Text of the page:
US says Bashar Al Assad can't pursue peace while making war

Ambassador James Jeffrey, the US special envoy for Syria, was speaking on the sidelines of the United Nations General Assembly

FILE - In this Oct. 11, 2017, file photo, former U.S. Ambassador to Iraq James Jeffrey speaks during a hearing on Iran before the House Foreign Affairs Committee at Capitol Hill in Washington. U.S. officials say the Islamic State remains a global threat despite losing the once vast territory it held in Syria and Iraq.  Jeffrey, now the State Department envoy to the international coalition fighting the Islamic State, told reporters that thousands of the extremist organization's fighters are scattered around Syria and Iraq, where officials see a “persistent, resilient, rural terrorist level of violence” in that country. (AP Photo/Jose Luis Magana, File)
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A senior US official said that Syrian president Bashar Al Assad and his backers will not be allowed to pursue a military campaign and seek a political solution at the same time.

The remarks came on Friday, a day after the US concluded that the Assad regime had again used chemical weapons this year, soon after starting an offensive to reclaim the rebel-held north-western province of Idlib.

Ambassador James Jeffrey, the US special envoy for Syria, said a constitutional committee agreed between the government in Damascus and the opposition meant it was time for Mr Al Assad to choose between war or peace negotiations.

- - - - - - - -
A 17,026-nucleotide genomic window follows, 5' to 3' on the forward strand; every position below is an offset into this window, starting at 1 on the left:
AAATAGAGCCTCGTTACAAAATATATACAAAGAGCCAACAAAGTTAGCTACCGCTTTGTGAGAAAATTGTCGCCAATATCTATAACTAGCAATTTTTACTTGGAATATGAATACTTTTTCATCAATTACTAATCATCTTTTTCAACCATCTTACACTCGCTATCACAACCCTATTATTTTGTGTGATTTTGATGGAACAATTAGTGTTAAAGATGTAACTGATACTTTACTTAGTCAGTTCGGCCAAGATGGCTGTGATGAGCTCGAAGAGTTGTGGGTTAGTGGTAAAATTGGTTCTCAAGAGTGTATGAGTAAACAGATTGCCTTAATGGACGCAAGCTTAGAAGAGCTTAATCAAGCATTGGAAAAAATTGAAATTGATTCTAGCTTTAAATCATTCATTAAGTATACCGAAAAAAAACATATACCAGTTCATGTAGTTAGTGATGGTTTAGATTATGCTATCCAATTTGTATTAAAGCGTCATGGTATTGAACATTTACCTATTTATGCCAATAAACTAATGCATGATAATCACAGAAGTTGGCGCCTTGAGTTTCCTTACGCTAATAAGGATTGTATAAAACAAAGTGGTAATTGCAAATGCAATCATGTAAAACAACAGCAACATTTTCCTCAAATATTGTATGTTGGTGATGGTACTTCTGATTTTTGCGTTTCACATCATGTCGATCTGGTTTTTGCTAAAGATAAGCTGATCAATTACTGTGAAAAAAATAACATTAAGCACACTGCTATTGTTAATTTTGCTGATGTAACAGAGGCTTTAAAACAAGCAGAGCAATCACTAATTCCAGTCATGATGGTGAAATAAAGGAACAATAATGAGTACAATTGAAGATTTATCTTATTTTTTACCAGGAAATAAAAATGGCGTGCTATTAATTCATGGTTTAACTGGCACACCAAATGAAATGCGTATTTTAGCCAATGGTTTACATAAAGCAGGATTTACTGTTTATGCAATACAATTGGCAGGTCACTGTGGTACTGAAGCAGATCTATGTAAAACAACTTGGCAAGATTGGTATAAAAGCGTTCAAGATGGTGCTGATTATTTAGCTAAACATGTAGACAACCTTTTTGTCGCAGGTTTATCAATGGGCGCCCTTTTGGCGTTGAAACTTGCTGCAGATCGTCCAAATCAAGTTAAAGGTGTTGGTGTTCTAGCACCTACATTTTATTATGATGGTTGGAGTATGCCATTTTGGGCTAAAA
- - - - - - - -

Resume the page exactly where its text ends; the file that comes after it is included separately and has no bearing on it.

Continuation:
“A military victory for Assad in this – or anybody else in this conflict and a political settlement are mutually exclusive,” said Mr Jeffrey.

“You have to decide and the time now is to decide, not only for Assad, but for those who support him. This is a message we've been passing on to the Russians with whom we are dealing very closely on this.”

Mr Jeffrey was speaking on the sidelines of the United Nations General Assembly. The UN confirmed on Monday agreement between the Syrian government and opposition on the constitutional committee.

The panel, which will have co-chairs and 150 members, is considered a tentative first step towards peace. It is due to start its work in the next four weeks, tasked with writing a new constitution that would shape the path to elections.

The UN-brokered process that led to the committee has taken almost two years of a now near-years-long civil war.

The Assad regime controls about 60 per cent of Syrian territory and its assault on Idlib is a major military step that has killed more than 1,100 civilians since late April and displaced 400,000 others, according to UN agencies and aid groups.

On Thursday, US Secretary of State Mike Pompeo said Syrian forces had used chlorine gas in a chemical attack in Latakia province, which borders Idlib. Although there were no fatalities, four people were left suffering the effects of chlorine.

International investigators say the Syrian regime has repeatedly used chemical weapons against civilian targets in the civil war.

The US and France had earlier told of their suspicions of a chemical attack but held off making a formal determination, saying more research was needed.

Along with Britain, the US and France has said that the use of chemical weapons could result in military action against Mr Al Assad's forces.

Mr Jeffrey said proportionality would govern any US response.

“Just because this time we didn't use a military option, that military option remains very much on the table in response to a chemical weapons attack,” he said.

"Again, the circumstances will determine ... not whether we will react, but how we react."

UN Secretary General Antonio Guterres, meanwhile, met Syria’s Deputy Prime Minister and Foreign Minister Walid Al Mouallem, also in New York for the General Assembly.

“The secretary general underscored the importance of launching the recently agreed credible and inclusive constitutional committee and making progress on confidence-building measures,” a spokesman for Mr Guterres said.